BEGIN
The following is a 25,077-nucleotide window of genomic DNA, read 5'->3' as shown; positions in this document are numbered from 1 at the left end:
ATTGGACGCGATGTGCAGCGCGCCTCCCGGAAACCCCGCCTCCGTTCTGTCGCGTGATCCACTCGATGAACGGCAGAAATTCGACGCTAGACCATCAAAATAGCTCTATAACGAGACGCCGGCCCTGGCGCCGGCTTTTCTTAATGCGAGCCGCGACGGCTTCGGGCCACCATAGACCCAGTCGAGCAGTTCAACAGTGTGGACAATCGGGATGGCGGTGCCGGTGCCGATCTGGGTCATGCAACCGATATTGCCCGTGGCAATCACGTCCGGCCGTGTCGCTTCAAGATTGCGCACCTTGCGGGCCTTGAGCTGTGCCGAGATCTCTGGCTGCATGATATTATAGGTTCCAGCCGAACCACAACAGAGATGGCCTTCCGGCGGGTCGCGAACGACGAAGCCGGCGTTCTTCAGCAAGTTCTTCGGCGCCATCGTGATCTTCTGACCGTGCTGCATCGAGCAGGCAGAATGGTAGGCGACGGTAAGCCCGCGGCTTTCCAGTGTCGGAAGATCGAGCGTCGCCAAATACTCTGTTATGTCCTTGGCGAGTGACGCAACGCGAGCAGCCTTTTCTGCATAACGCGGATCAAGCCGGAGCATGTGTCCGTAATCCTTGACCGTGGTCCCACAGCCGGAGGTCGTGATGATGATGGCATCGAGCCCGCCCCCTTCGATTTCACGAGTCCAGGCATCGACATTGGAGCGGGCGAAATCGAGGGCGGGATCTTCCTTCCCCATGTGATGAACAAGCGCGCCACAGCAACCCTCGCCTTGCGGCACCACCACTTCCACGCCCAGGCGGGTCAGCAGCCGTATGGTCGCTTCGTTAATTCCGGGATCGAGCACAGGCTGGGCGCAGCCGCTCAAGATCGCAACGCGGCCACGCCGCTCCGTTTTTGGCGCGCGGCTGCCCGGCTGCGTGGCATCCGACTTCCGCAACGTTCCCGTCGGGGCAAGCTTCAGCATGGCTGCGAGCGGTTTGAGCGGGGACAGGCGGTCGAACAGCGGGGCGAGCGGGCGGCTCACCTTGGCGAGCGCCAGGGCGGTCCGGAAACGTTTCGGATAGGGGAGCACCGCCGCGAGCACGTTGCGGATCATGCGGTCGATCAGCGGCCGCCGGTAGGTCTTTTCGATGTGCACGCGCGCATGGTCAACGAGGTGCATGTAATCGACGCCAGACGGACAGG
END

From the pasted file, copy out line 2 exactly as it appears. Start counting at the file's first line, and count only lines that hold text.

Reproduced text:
ATTGGACGCGATGTGCAGCGCGCCTCCCGGAAACCCCGCCTCCGTTCTGTCGCGTGATCCACTCGATGAACGGCAGAAATTCGACGCTAGACCATCAAAATAGCTCTATAACGAGACGCCGGCCCTGGCGCCGGCTTTTCTTAATGCGAGCCGCGACGGCTTCGGGCCACCATAGACCCAGTCGAGCAGTTCAACAGTGTGGACAATCGGGATGGCGGTGCCGGTGCCGATCTGGGTCATGCAACCGATATTGCCCGTGGCAATCACGTCCGGCCGTGTCGCTTCAAGATTGCGCACCTTGCGGGCCTTGAGCTGTGCCGAGATCTCTGGCTGCATGATATTATAGGTTCCAGCCGAACCACAACAGAGATGGCCTTCCGGCGGGTCGCGAACGACGAAGCCGGCGTTCTTCAGCAAGTTCTTCGGCGCCATCGTGATCTTCTGACCGTGCTGCATCGAGCAGGCAGAATGGTAGGCGACGGTAAGCCCGCGGCTTTCCAGTGTCGGAAGATCGAGCGTCGCCAAATACTCTGTTATGTCCTTGGCGAGTGACGCAACGCGAGCAGCCTTTTCTGCATAACGCGGATCAAGCCGGAGCATGTGTCCGTAATCCTTGACCGTGGTCCCACAGCCGGAGGTCGTGATGATGATGGCATCGAGCCCGCCCCCTTCGATTTCACGAGTCCAGGCATCGACATTGGAGCGGGCGAAATCGAGGGCGGGATCTTCCTTCCCCATGTGATGAACAAGCGCGCCACAGCAACCCTCGCCTTGCGGCACCACCACTTCCACGCCCAGGCGGGTCAGCAGCCGTATGGTCGCTTCGTTAATTCCGGGATCGAGCACAGGCTGGGCGCAGCCGCTCAAGATCGCAACGCGGCCACGCCGCTCCGTTTTTGGCGCGCGGCTGCCCGGCTGCGTGGCATCCGACTTCCGCAACGTTCCCGTCGGGGCAAGCTTCAGCATGGCTGCGAGCGGTTTGAGCGGGGACAGGCGGTCGAACAGCGGGGCGAGCGGGCGGCTCACCTTGGCGAGCGCCAGGGCGGTCCGGAAACGTTTCGGATAGGGGAGCACCGCCGCGAGCACGTTGCGGATCATGCGGTCGATCAGCGGCCGCCGGTAGGTCTTTTCGATGTGCACGCGCGCATGGTCAACGAGGTGCATGTAATCGACGCCAGACGGACAGG